Yesterday, we reported Hellblade deletes your save file if you die too many times. Our report was based on our time with the game, which warns players that they will have to start the game all over again if they die too many times.

It turns out this may not be the case.

THERE MAY BE SPOILERS AHEAD.

First, some background. Hellblade, the new game from Ninja Theory, is a fantasy adventure starring Senua, a character who battles with mental illness as well as a hellish underworld.

Early on in the game there's a fight you can't win, and Senua's hand ends up covered in black tendrils. From that point on, the more you die, the higher the black tendrils get on Senua's arm.

The game warns the player that if the tendrils reach Senua's head, it's game over. Each time you die, Senua looks at her arm and you get a close up of the tendrils getting stronger.

Taken at face value, this mechanic suggests a permadeath system that's tied into the theme of mental health Hellblade leans so heavily on. But it seems like the whole thing may be a bluff.

Yesterday, PCGamesN published a video about the website's attempt to spark this permadeath. They killed Senua 50 times, and the game didn't force a restart.

So, what's going on? Our own Johnny Chiodini, who reviewed Hellblade, has spent the past day and a half trying to work out how Senua's tendrils actually work (I've asked Ninja Theory for an explanation but the studio has yet to respond).

THERE DEFINITELY ARE SPOILERS AHEAD.

Here's what Johnny found:

Every combat I got into, I purposefully died at least three times in order to see if the rot would advance.

If the rot advanced, I would keep dying until it stopped advancing.

Here's how it progressed:

1) First section (before first boss) - the rot reached halfway up Senua's forearm.

2

2) After the first boss - just past the elbow.

1

3) After second boss, on the way to Helheim - whole arm to shoulder.

3

I kept dying and experimenting after that, but I couldn't get the rot to advance farther.

When I got to the final sequence, Senua wouldn't die, she just kept getting back up.

I didn't finish it because I'm pretty sure you can't die between that point and the very final confrontation which you're meant to lose anyway in order to trigger the end.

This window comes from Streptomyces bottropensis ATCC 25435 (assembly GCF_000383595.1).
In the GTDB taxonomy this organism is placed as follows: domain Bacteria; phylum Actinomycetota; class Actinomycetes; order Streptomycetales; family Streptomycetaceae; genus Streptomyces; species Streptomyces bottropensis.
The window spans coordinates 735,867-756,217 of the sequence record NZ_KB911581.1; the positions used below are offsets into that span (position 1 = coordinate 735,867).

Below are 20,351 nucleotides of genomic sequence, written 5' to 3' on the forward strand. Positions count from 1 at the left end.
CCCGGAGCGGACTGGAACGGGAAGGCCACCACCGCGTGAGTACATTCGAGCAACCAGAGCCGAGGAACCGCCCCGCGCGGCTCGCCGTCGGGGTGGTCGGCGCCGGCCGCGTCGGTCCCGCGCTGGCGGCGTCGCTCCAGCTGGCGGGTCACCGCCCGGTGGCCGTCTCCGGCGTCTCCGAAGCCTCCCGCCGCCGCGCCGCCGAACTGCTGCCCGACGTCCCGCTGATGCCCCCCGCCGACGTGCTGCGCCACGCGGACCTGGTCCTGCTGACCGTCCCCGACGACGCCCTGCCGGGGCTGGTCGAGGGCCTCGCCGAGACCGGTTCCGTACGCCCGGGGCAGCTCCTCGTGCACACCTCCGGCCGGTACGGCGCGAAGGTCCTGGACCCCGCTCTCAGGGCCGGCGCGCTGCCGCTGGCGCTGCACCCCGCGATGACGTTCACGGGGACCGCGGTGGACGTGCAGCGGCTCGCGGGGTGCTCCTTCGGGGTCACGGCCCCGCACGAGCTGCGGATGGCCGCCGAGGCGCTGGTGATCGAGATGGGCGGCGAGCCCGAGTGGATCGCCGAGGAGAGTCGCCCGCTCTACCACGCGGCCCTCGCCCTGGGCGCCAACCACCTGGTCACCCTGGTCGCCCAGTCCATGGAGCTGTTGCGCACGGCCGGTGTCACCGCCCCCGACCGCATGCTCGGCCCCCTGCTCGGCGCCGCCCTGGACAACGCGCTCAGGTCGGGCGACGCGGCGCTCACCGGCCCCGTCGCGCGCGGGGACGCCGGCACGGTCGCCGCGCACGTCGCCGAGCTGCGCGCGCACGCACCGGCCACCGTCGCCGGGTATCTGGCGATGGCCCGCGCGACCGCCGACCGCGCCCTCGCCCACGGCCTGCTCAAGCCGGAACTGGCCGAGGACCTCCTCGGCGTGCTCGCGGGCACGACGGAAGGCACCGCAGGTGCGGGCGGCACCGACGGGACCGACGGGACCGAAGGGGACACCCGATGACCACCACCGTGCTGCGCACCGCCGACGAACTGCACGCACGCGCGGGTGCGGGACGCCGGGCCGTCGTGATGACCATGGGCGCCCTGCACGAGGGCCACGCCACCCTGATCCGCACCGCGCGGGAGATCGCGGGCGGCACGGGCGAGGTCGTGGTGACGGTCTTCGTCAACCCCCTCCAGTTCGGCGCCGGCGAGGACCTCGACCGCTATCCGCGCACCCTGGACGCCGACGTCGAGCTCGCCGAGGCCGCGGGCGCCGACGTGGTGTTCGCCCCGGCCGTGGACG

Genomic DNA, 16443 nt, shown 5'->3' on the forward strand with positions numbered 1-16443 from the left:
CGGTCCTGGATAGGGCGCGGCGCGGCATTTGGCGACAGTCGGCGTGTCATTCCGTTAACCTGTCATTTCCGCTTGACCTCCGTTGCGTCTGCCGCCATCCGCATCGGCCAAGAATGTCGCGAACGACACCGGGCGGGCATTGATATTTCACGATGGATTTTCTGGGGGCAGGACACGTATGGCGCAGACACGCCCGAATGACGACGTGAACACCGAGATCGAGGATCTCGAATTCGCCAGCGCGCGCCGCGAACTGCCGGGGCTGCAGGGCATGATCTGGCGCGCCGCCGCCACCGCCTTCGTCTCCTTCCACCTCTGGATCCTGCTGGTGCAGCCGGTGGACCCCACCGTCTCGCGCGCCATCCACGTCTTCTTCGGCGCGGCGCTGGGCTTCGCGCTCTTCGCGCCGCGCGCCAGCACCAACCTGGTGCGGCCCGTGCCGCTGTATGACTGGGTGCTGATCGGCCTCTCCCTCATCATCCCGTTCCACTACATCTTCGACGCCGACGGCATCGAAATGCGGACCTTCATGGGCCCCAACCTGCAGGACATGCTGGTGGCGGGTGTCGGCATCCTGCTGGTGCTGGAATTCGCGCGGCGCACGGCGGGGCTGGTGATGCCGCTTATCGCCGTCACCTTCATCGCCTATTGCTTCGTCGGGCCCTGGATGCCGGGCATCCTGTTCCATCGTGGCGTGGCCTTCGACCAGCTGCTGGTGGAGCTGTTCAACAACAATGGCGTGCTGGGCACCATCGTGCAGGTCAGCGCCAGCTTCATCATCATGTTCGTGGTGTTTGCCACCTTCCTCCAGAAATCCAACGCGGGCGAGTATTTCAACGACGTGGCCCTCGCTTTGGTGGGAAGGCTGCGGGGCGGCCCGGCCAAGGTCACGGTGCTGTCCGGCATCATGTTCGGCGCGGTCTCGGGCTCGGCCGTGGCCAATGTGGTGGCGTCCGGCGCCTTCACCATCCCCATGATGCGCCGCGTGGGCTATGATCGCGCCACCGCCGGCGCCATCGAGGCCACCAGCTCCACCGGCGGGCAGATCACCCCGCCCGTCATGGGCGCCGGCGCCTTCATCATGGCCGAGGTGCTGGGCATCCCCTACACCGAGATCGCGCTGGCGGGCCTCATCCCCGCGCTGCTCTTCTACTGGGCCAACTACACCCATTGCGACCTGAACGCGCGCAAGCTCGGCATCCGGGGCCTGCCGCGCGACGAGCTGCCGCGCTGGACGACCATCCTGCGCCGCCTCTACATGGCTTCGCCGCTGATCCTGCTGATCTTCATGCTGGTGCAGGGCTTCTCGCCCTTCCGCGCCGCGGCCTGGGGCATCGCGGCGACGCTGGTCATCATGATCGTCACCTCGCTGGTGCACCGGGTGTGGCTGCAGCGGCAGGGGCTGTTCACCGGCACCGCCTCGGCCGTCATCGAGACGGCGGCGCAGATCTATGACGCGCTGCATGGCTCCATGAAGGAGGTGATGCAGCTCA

What appears to be the case is that the progress of the rot is gated per section, but, ultimately, it can never do what the game says it can do: that is trigger a permadeath. So, it looks like Hellblade's warning is a bluff - and it certainly worked on us.

But why did Ninja Theory do this? For me, it's a cool trick that makes the player feel a sense of dread as they're playing the game. Dread, anxiety and death are all themes Hellblade revolves around. It certainly fits.

Sometimes we include links to online retail stores. If you click on one and make a purchase we may receive a small commission. For more information, go here.

Jump to comments (29)

About the author

Wesley Yin-Poole

Wesley Yin-Poole

Deputy Editor

Wesley is Eurogamer's deputy editor. He likes news, interviews, and more news. He also likes Street Fighter more than anyone can get him to shut up about it.

More articles by Wesley Yin-Poole

Comments (29)

Hide low-scoring comments
Order
Threading

Related

Ninja Theory announces Hellblade-inspired scholarship to fund mental health training

To carry out work "showing people the possibility of life beyond diagnosis".

Hellblade wins big at the Baftas

What Remains of Edith Finch nabs Best Game.

Latest Quake Champions patch nerfs all damage dealing abilities

Light Champions get a little boost, though.

Latest

Latest Quake Champions patch nerfs all damage dealing abilities

Light Champions get a little boost, though.

Digital FoundryFinal Fantasy 13 on Xbox One X is a back-compat masterpiece

Enhanced performance, 9x resolution boost - and vastly improved video cutscenes.

Diablo creator slams Blizzard in livestream

"We don't know if any of this is the case. However, you can easily imagine this."

Advertisement